Atlanta in Fulton County, Georgia — The American South (South Atlantic)
33d N.J. State Flag
The regiment had scarcely reached this hill when, in a surprise attack, it was assailed by Scott’s brigade (Loring’s div.) [CS] moving toward the main line of the 20th corps.
The 33d N.J., despite its endeavors to hold the hill, was driven back to the road -- its State flag (a blue banner) being seized by John Abernathy of the 27th Alabama regiment. Scott’s assault began the critical struggle that centered at Collier’s Mill.
Erected 1955 by Georgia Historical Commission. (Marker Number 060-58.)
Marker series. This marker is included in the Georgia Historical Society/Commission marker series.
Location. 33° 48.403′ N, 84° 24.145′ W. Marker is in Atlanta, Georgia, in Fulton County. Marker is on Walthall Drive 0 miles south of Colland Drive NW, on the left when traveling south. Touch for map. Touch for directions.
Other nearby markers. At least 8 other markers are within walking distance of this marker. Wood's Brigade (approx. 0.2 miles away); Featherston’s Brigade (approx. 0.2 miles away); Coburn's Brigade (approx. 0.2 miles away); Gap in Federal Line (approx. 0.2 miles away); Collier's Mill (approx. ¼ mile away); Scott's Brigade (approx. ¼ mile away); Harrison’s Brigade (approx. ¼ mile away); The Federal Forces Engaged/The Confederate Forces Engaged (approx. ¼ mile away). Touch for a list and map of all markers in Atlanta.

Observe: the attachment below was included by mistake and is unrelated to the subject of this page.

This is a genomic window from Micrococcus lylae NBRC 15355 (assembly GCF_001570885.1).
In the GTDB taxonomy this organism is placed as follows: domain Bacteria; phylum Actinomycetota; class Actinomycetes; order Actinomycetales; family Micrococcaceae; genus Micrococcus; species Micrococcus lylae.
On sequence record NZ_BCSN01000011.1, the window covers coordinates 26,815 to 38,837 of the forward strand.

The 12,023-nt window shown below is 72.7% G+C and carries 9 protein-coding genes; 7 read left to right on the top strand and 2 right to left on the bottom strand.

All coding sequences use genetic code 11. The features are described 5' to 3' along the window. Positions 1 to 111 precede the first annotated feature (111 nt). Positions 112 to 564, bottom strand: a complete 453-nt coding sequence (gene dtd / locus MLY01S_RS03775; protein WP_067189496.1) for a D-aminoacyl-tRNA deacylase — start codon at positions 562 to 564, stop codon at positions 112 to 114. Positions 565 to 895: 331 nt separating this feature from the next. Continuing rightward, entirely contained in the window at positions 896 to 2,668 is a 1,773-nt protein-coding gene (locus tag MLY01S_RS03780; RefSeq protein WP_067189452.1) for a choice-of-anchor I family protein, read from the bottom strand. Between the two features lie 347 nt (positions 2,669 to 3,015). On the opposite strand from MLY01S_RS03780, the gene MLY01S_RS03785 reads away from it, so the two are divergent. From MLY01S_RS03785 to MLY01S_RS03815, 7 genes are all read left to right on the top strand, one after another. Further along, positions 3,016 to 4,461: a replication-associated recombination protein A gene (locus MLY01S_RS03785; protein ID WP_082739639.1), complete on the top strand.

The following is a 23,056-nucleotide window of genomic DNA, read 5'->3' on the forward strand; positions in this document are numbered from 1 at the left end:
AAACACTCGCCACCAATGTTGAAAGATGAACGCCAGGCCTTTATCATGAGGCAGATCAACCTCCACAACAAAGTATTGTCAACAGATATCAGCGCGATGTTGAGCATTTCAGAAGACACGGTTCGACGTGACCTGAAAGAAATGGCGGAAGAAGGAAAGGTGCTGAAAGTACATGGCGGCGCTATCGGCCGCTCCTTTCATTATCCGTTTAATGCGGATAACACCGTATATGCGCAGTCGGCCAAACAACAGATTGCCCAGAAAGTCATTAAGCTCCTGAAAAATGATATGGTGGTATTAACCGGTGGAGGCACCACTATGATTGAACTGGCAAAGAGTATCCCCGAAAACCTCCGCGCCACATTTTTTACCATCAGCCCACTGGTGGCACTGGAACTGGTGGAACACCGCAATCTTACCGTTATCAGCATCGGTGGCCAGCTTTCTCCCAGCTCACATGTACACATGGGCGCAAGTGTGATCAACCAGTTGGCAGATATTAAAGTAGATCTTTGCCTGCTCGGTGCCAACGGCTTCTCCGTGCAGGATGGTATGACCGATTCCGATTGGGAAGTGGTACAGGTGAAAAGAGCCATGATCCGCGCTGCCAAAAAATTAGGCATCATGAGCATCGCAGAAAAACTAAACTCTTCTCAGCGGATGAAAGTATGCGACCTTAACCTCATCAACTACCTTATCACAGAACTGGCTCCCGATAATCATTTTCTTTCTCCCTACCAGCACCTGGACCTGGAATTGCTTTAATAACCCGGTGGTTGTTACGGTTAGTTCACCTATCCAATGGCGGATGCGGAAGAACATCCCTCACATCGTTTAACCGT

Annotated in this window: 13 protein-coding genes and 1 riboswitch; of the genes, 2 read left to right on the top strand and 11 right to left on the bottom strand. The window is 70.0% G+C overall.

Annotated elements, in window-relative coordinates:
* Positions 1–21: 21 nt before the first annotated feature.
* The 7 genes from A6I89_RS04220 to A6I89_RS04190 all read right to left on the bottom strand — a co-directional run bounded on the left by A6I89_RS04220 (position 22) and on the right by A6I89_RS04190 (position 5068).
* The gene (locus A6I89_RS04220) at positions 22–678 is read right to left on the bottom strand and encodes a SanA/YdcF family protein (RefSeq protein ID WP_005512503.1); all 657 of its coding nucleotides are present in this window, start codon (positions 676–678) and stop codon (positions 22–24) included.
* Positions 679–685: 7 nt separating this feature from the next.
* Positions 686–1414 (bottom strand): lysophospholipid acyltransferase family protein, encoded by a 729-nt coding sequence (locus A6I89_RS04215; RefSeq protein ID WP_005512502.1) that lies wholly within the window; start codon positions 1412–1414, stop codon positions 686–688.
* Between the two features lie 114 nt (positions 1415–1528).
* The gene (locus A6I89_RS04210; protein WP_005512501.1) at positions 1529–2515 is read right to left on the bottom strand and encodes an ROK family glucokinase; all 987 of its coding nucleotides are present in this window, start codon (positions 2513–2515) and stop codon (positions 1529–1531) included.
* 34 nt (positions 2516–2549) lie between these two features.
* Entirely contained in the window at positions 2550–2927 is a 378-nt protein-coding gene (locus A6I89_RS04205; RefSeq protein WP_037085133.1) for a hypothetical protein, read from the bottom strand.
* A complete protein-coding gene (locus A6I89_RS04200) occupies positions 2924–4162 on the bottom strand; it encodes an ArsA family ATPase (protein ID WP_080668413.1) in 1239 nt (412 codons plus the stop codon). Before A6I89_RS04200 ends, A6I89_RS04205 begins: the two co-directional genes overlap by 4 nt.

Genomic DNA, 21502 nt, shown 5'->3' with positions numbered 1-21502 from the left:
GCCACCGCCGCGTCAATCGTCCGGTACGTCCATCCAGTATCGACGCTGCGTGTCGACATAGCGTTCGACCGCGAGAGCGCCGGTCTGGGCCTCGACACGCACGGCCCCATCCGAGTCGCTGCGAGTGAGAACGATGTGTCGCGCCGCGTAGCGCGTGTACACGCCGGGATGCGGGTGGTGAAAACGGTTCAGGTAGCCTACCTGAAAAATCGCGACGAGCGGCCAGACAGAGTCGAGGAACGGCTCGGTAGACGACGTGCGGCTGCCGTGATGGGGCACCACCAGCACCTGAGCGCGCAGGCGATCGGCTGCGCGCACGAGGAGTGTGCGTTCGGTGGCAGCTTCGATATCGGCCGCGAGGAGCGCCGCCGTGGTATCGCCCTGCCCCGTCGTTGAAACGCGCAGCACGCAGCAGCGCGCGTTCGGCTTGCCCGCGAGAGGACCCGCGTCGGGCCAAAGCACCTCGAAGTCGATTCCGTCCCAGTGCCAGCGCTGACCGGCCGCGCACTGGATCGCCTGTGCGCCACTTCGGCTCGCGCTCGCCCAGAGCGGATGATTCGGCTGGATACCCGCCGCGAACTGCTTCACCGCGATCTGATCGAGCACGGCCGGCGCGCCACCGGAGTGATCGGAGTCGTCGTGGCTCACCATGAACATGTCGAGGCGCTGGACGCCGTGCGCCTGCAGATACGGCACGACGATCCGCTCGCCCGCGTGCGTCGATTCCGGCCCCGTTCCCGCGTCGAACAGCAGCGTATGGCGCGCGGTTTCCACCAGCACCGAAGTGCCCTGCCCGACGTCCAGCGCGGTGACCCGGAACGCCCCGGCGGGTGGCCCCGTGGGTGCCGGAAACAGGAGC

Regarding 33d N.J. State Flag. This event was part of the Battle of Peachtree Creek, General John Bell Hood's first action after being given command of the Army of Tennessee, replacing General Joseph E. Johnston.
Also see . . . Peachtree Creek Battlefield Tour. (Submitted on February 23, 2009, by David Seibert of Sandy Springs, Georgia.)
Categories. • War, US Civil •
More. Search the internet for 33d N.J. State Flag.
Credits. This page was last revised on June 16, 2016. This page originally submitted on February 23, 2009, by David Seibert of Sandy Springs, Georgia. This page has been viewed 1,231 times since then. Photos: 1. submitted on February 23, 2009, by David Seibert of Sandy Springs, Georgia. 2, 3. submitted on March 29, 2010, by David Seibert of Sandy Springs, Georgia. • Craig Swain was the editor who published this page.